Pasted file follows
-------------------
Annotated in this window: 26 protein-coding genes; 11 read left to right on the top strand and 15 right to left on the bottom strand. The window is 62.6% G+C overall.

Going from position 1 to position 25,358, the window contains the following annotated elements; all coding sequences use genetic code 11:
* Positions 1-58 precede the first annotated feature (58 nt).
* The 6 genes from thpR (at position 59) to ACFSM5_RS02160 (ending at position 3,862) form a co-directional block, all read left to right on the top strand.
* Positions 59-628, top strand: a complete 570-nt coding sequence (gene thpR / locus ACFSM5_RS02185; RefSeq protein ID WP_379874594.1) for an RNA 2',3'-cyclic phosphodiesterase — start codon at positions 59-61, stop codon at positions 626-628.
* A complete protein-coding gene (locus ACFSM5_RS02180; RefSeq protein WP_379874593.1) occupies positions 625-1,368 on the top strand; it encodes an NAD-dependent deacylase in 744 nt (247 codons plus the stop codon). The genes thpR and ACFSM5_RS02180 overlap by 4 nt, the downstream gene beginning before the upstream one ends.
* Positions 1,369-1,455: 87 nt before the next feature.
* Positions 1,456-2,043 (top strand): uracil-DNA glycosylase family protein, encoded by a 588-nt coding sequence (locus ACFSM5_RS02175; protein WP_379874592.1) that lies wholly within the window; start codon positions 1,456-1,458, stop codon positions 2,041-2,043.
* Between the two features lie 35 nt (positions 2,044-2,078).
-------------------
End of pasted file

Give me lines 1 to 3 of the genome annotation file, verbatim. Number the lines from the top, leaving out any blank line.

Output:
Annotated in this window: 26 protein-coding genes; 11 read left to right on the top strand and 15 right to left on the bottom strand. The window is 62.6% G+C overall.

Going from position 1 to position 25,358, the window contains the following annotated elements; all coding sequences use genetic code 11:
* Positions 1-58 precede the first annotated feature (58 nt).